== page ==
LSU, Building an American Renaissance – Video



LSU, Building an American Renaissance
Ribbon cutting for exhibit featuring the design and history of LSU's campus as told by Professor Michael Desmond.

By: LSU

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LSU, Building an American Renaissance – Video

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December 20, 2014   Posted in: American Renaissance  Comments Closed

Quite Possibly the Most Racist Article You Will Ever Read …

Every now and then you come across an article that folks just need to read. This one written by Michael Smith entitled, Confessions of a Public Defender and originally posted at American Renaissance on May 9, 2014 is one of those articles. It is a profound and deeply disturbing piece, which, as we end 2014, we all need to comprehend as we move towards the 50th anniversary of the Great Society initiatives of President Lyndon Baines Johnson. Smith articulates that which ails the black communitythe real discussion we should be having on race, not that of victimhood and the further expansion of the welfare nanny-state. He begins by saying, I am a public defender in a large southern metropolitan area. Fewer than ten percent of the people in the area I serve are black but over 90 per cent of my clients are black. The remaining ten percent are mainly Hispanics but there are a few whites. I have no explanation for why this is, but crime has racial patterns. Hispanics usually commit two kinds of crime: sexual assault on children and driving under the influence. Blacks commit many violent crimes but very few sex crimes. The handful of whites I see commit all kinds of crimes. In my many years as a public defender I have represented only three Asians, and one was half black. He presents his observations based on his personal experience with black defendants, and his words will no doubt inflame many: My experience has also taught me that blacks are different by almost any measure to all other people. They cannot reason as well. They cannot communicate as well. They cannot control their impulses as well. They are a threat to all who cross their paths, black and non-black alike. It will take you only 5 minutes to read this articleand I would bet youll read it again. Then ask yourself, is this something you hear Al Sharpton addressing? Or President Obama, Eric Holder, Jeh Johnson or Jesse Jackson? Im quite sure the progressive socialist left will criticize me for sharing this articlethats just who they arethey hate the truth. But if there is a war to be fought, it is for the soul of the inner city and the black community. The facts and observations in this are not shocking to me. They are quite well known, but the manner in which the writer so eloquently presents them is quite commendable. We cannot begin to have a conversation about race until we are willing to honestly address the facts.

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February 9, 2015   Posted in: American Renaissance  Comments Closed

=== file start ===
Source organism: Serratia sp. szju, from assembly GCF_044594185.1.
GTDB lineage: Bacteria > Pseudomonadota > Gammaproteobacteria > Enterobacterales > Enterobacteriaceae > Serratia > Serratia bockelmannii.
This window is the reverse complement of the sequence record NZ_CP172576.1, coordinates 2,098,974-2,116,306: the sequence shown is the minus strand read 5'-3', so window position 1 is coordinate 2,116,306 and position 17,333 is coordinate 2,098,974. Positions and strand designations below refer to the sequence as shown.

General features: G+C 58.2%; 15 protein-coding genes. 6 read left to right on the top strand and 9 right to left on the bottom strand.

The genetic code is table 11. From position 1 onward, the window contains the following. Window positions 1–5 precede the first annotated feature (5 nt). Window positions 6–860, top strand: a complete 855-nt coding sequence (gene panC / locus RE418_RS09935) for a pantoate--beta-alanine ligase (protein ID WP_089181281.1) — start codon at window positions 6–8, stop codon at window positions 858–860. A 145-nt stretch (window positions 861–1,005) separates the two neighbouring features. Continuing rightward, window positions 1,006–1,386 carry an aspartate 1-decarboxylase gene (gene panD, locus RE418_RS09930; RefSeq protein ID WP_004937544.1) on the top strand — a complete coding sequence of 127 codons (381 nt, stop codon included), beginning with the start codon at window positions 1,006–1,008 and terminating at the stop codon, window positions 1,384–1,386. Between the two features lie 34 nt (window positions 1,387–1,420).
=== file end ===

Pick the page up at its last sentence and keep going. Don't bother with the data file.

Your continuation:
Confessions of a Public Defender | American Renaissance

[Editors Note: This is just one of thirteen essays in our newly-released collection of first-hand reports about the reality of race,Face to Face with Race.] I am a public defender in a large southern metropolitan area. Fewer than ten percent of the people in the area I serve are black but over 90 per cent of my clients are black. The remaining ten percent are mainly Hispanics but there are a few whites. I have no explanation for why this is, but crime has racial patterns. Hispanics usually commit two kinds of crime: sexual assault on children and driving under the influence. Blacks commit many violent crimes but very few sex crimes. The handful of whites I see commit all kinds of crimes. In my many years as a public defender I have represented only three Asians, and one was half black. As a young lawyer, I believed the official story that blacks are law abiding, intelligent, family-oriented people, but are so poor they must turn to crime to survive. Actual black behavior was a shock to me. The media invariably sugarcoat black behavior. Even the news reports of the very crimes I dealt with in court were slanted. Television news intentionally leaves out unflattering facts about the accused, and sometimes omits names that are obviously black. All this rocked my liberal, tolerant beliefs, but it took me years to set aside my illusions and accept the reality of what I see every day. I have now served thousands of blacks and their families, protecting their rights and defending them in court. What follow are my observations. Although blacks are only a small percentage of our community, the courthouse is filled with them: the halls and gallery benches are overflowing with black defendants, families, and crime victims. Most whites with business in court arrive quietly, dress appropriately, and keep their heads down. They get in and get outif they canas fast as they can. For blacks, the courthouse is like a carnival. They all seem to know each other: hundreds and hundreds each day, gossiping, laughing loudly, waving, and crowding the halls. When I am appointed to represent a client I introduce myself and explain that I am his lawyer. I explain the court process and my role in it, and I ask the client some basic questions about himself. At this stage, I can tell with great accuracy how people will react. Hispanics are extremely polite and deferential. An Hispanic will never call me by my first name and will answer my questions directly and with appropriate respect for my position. Whites are similarly respectful. A black man will never call me Mr. Smith; I am always Mike. It is not unusual for a 19-year-old black to refer to me as dog. A black may mumble complaints about everything I say, and roll his eyes when I politely interrupt so I can continue with my explanation. Also, everything I say to blacks must be at about the third-grade level. If I slip and use adult language, they get angry because they think I am flaunting my superiority. At the early stages of a case, I explain the process to my clients. I often do not yet have the information in the police reports. Blacks are unable to understand that I do not yet have answers to all of their questions, but that I will by a certain date. They live in the here and the now and are unable to wait for anything. Usually, by the second meeting with the client I have most of the police reports and understand their case.